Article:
I have been sorting through box after box of old 35mm photographs of gardens and landscapes-old projects both for clients, and for myself. I have always been a fairly decent record keeper. This extends to keeping old letters, cards and notes-any and all materials that might be relevant to what I might have been doing in a garden at the time. This includes garden journals, newspaper and magazine articles, tear sheets, plant tags, sketches, and the like. I especially treasure the notes and letters from clients. Even those letters that explain how I might have done a better job of helping them-of course I kept those. No one takes the trouble to explain how things might be done better unless they 1) think you are capable of better, and 2) believe that their effort to explain will be heard. These are good things, worth remembering. Unbelievably, I have file folders dating back to 1986-my very first year in business. I have every appointment book dating back to 1986 as well. Why I am I looking through all of this?
2011 is a year with multiple milestones for me, one of which is coming up quick. Detroit Garden Works will celebrate its 15th year in business on March 29. My design/build firm, Deborah Silver and Co, will celebrate its 25th year in business on July 1, 2011. Though I could write a novelette (OK- maybe a full length novel) about the failures, the things that didn’t work and the mistakes that were made, this is an accomplishment of which I am proud.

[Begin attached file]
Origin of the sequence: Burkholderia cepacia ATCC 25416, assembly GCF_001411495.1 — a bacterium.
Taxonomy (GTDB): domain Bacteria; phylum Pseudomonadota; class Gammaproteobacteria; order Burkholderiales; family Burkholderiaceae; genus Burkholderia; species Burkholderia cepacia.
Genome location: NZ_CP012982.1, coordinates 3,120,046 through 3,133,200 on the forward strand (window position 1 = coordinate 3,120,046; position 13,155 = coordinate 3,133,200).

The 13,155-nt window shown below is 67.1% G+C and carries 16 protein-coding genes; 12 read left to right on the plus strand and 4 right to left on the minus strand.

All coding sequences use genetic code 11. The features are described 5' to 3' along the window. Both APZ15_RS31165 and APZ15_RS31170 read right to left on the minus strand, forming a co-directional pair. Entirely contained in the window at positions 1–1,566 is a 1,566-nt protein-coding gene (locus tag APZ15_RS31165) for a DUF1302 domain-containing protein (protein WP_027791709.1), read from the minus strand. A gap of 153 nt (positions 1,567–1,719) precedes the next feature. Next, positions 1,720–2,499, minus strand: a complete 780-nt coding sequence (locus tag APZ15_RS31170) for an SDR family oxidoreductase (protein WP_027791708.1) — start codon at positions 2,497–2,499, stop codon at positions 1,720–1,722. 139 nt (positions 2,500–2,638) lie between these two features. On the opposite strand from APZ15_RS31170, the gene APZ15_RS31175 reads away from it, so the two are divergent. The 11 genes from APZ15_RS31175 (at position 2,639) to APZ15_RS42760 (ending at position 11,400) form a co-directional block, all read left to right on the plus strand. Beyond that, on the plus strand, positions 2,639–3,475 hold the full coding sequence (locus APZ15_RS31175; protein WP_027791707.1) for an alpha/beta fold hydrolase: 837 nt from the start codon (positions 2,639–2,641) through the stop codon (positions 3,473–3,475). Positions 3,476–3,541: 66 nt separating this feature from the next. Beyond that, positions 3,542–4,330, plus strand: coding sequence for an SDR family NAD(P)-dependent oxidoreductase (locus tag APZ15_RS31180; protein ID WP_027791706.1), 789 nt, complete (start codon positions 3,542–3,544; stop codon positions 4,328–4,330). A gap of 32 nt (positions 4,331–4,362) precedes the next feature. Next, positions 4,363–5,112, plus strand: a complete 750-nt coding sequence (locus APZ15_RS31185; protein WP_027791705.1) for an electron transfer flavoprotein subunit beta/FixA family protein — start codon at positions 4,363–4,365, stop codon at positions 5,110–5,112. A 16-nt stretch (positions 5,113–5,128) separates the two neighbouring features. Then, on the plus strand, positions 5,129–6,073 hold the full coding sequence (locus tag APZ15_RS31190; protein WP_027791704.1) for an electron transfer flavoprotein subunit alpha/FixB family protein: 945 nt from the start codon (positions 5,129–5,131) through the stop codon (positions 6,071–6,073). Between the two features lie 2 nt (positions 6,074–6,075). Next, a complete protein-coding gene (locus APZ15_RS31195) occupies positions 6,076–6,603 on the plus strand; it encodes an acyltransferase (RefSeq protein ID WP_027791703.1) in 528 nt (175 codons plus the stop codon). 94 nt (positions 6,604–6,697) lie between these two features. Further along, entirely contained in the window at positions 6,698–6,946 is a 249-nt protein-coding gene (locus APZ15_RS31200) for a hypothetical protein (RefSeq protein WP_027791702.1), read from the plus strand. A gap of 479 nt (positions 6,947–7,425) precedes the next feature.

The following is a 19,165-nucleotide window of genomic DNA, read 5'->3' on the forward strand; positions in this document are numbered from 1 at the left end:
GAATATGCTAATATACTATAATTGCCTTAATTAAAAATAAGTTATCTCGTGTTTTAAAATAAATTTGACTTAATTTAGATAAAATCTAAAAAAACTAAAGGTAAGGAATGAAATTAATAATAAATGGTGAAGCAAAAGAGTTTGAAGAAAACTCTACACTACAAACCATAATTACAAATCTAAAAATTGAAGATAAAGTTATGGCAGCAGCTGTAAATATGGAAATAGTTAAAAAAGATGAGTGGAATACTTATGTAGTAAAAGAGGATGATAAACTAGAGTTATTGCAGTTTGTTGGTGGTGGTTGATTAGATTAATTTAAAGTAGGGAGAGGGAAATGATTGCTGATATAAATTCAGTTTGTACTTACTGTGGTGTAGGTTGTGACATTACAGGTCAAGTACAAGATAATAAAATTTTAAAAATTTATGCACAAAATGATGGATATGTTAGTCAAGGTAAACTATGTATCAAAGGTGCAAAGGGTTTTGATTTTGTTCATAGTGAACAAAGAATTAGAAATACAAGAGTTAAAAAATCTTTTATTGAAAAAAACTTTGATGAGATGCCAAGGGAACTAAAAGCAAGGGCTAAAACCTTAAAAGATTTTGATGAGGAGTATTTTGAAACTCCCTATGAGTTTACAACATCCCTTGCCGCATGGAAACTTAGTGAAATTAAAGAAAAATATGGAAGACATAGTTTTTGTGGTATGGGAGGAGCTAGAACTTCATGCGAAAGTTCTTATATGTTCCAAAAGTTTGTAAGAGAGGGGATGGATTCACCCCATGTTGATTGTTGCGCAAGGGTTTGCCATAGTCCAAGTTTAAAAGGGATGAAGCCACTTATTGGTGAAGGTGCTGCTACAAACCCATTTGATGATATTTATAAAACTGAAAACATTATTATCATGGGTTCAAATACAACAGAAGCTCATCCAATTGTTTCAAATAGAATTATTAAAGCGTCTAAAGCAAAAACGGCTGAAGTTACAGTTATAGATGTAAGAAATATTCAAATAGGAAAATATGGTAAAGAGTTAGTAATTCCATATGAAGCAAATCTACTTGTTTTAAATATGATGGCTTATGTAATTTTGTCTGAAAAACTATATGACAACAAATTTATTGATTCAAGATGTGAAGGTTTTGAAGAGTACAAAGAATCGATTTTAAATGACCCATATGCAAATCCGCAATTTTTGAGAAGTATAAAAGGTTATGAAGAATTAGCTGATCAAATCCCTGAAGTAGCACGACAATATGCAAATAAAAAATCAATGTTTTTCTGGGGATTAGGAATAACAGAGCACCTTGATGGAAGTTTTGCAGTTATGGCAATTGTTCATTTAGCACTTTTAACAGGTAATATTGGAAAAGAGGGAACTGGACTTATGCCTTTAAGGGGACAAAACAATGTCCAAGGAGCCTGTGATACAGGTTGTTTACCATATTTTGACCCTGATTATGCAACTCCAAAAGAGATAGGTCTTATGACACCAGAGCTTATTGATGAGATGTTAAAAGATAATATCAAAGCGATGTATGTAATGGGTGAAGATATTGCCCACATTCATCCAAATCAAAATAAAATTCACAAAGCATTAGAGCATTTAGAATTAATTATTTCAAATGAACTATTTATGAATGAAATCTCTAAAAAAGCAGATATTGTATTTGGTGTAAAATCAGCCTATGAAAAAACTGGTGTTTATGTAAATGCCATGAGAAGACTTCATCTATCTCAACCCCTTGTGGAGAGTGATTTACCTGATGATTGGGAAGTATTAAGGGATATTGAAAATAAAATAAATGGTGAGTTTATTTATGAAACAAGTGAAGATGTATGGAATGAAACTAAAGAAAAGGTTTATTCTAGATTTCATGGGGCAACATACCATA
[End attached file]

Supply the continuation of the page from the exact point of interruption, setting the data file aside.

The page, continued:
Beyond this, I am interested in how those earlier years get lumped together. Projects between 1986 and 1999 were all recorded with a 35 mm camera-pre my ability to use digitally based tools. Thus my ungainly and tough to share storage boxes of pictures-most of which have inexplicably become all mixed up and out of order over the years For all the world, the boxes look like the “Borrowers” have been in them, messing about. You know, from the book “The Borrowers”-those mythical little people that live in the floorboards, and wreak havoc in the lives of those human sized people they borrow from. Stacks of images that need resorting-this I have put off. The photo boxes take up a lot of space, so they have been piled high on the shelves nearest the ceiling – out of the way, out of mind, and off the top 10 list. What interests me about these pictures? Though the form in which the work was recorded may be outdated, some of the work I rather like. Some of the work-I rather like what it says about me. Though the digital pictures I take now are more detailed, clearer, sharper and can be viewed in a much larger and simpler format, I can tell the work belongs to me.
The most fun of all-pictures of my own first garden. I see not so much evidence of design-but I do see a person who loved plants. In spite of the fact that I had little money to put to it, I had a big garden. I was very big on the doing it myself part. Those pictures of me in my garden-I look happy. Standing next to a tree peony in full bloom at the corner of my house-easily 5 feet tall, and 5 feet wide-I look delighted. It’s clear what came first. I was a gardener first.